William Parker fought off cancer with a paint brush.



"There's no question it helped," said the artist, who is a part-time South Walton resident. I fully believe that creative work has tremendous health and psychological benefits."



The story of how Parker began to paint and how it led him onto the walls of the Donna Burgess Gallery is a fascinating one.



More than 15 years ago, Parker was diagnosed with lung cancer. He did not expect to survive, as the survival rate for this form of cancer was rather low.



However, Parker began the arduous steps of taking radiation and chemotherapy treatments. He took the treatments every day for 30 days and remembers being so sick that he didn't care whether he lived or died. So, he basically quit taking the treatments and picked up a paint brush.



"They said I was going to die and needed something to take my mind off it," said the man who had only doodled in the past.



In the haunting shadow of death, he turned to watercolors. He said he chose watercolors because the medium fascinates him, mainly because there is an element of risk at every turn.



"The risk in watercolor lies mainly in the juxtaposition of color and the use of white space," he explains.



He spent that first day experimenting on the canvas, and by nightfall he found he spent most of the day happily creating something joyful.



"The act of creating always leads to something new and wonderful," he said. "It was a marvelous therapy."



Thu turning point came one day when out of the blue, Parker woke up hungry for crabmeat, fish, and peanut butter. The man who had stopped eating after the chemo began to eat again. And now his checkups show him clean and clear of cancer.



He credits his taking up painting for his clean bill of health.



Now the cancer survivor spends his days painting mostly landscapes or cityscapes.



"I like motion, color, expression and for it to tell a story," he said. "What I strive for is bright colors, movement, atmosphere, and feeling. For the most part, people bring forth the feeling. Atmosphere is often created by weather and light. I am happiest when I work, and I want my work to show my feelings. I like canvases to express color and movement and I want my work to say something."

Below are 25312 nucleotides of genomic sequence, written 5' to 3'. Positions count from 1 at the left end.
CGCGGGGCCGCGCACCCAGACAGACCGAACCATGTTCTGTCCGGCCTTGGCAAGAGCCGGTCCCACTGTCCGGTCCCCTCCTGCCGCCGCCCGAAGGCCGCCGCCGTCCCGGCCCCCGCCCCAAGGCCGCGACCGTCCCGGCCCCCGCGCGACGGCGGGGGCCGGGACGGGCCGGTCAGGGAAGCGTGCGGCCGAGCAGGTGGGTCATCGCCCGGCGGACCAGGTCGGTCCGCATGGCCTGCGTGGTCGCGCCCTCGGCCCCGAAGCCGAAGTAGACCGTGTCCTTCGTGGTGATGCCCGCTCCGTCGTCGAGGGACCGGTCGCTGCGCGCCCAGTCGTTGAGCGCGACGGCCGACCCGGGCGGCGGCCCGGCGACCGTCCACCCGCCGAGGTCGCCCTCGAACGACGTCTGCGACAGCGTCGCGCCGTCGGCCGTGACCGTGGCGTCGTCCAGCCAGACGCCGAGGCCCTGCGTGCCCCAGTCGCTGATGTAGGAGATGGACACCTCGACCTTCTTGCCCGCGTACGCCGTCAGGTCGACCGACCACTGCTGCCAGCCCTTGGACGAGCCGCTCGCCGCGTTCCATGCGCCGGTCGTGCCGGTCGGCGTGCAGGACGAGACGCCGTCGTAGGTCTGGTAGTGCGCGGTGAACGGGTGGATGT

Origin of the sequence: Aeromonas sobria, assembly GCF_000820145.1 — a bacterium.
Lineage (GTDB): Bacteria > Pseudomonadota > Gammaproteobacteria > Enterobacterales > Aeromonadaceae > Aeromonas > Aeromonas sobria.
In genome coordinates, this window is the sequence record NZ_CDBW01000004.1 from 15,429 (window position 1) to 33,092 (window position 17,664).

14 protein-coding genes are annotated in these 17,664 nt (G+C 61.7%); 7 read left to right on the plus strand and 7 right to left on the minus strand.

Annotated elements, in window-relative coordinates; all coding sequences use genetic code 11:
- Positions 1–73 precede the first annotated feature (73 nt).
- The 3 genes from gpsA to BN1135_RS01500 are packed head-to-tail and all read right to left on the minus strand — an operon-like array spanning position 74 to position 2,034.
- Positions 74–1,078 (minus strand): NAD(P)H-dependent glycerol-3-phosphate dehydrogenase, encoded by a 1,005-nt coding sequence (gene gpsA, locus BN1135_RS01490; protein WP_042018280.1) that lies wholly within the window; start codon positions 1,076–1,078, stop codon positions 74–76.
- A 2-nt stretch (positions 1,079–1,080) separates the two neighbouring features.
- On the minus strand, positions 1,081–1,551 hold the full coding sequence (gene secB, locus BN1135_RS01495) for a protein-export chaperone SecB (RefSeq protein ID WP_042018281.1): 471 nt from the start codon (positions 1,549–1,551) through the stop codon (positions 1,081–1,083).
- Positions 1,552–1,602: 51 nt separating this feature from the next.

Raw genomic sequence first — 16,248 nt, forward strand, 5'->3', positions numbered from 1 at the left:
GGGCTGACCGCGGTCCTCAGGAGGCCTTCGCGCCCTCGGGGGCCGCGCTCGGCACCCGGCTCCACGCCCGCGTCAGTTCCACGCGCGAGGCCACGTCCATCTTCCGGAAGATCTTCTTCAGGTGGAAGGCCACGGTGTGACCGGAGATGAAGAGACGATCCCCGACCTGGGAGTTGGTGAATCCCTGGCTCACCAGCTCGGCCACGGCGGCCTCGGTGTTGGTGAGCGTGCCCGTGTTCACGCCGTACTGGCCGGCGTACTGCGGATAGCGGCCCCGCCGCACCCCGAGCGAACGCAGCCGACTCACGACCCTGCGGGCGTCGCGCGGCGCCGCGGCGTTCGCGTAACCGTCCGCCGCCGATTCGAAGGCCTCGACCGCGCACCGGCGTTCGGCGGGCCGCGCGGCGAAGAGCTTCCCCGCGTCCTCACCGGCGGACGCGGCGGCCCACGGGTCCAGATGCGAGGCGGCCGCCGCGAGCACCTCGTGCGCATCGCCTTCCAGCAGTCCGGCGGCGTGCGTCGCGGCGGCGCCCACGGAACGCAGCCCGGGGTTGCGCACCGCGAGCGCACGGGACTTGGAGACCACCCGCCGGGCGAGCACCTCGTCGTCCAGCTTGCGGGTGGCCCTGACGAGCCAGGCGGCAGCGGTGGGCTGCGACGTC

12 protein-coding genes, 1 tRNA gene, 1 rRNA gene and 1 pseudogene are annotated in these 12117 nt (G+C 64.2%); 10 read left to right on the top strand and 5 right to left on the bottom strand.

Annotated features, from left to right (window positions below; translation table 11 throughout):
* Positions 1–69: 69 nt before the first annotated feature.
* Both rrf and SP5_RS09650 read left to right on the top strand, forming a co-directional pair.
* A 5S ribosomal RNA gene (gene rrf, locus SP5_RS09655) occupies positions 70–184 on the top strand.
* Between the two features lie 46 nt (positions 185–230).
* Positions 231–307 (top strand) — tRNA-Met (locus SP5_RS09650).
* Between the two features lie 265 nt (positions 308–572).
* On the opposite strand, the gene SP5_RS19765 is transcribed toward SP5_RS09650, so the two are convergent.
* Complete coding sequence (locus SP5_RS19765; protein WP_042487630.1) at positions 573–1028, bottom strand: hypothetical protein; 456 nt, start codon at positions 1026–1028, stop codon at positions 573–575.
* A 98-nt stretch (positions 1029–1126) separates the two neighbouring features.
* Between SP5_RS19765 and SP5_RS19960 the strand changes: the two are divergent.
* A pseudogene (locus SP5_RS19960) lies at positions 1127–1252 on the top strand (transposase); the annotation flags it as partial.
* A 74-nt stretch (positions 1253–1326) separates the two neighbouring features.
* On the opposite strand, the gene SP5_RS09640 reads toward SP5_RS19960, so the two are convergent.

Parker's paintings are in a book he compiled, " Painting Along the Way: A Southern Scrapbook," aptly named because he paints when he travels. He wrote and illustrated the book, which was inspired by moments in his life, such as being raised in the South and his family's farm, as well as from his travels abroad.



Parker spent more than a year putting the book together, and its available for checkout at Coastal Branch Library.



He spends much of his time in his Lookout Mountain home's third-floor loft where he writes and paints. He also spends about half the year at his second home at Sandestin.



Parker is working on a second book entitled An Empire Divided, which encompasses the history of Coca-Cola. Much of his information is gathered from families associated with the business and from history centers in the South. He is also working on a commission to produce several watercolors of Wall Street for an executive with Kohlberg, Krevis and Roberts in New York. Parker also is owner and curator of the Mountain City Art Gallery on Lookout Mountain.



The artist has shown his work around his Lookout Mountain home, but never along the Gulf Coast. During the month of May, Parker will debut 38 pieces of his work at Donna Burgess Gallery at Grand Boulevard. The opening reception will be May 3.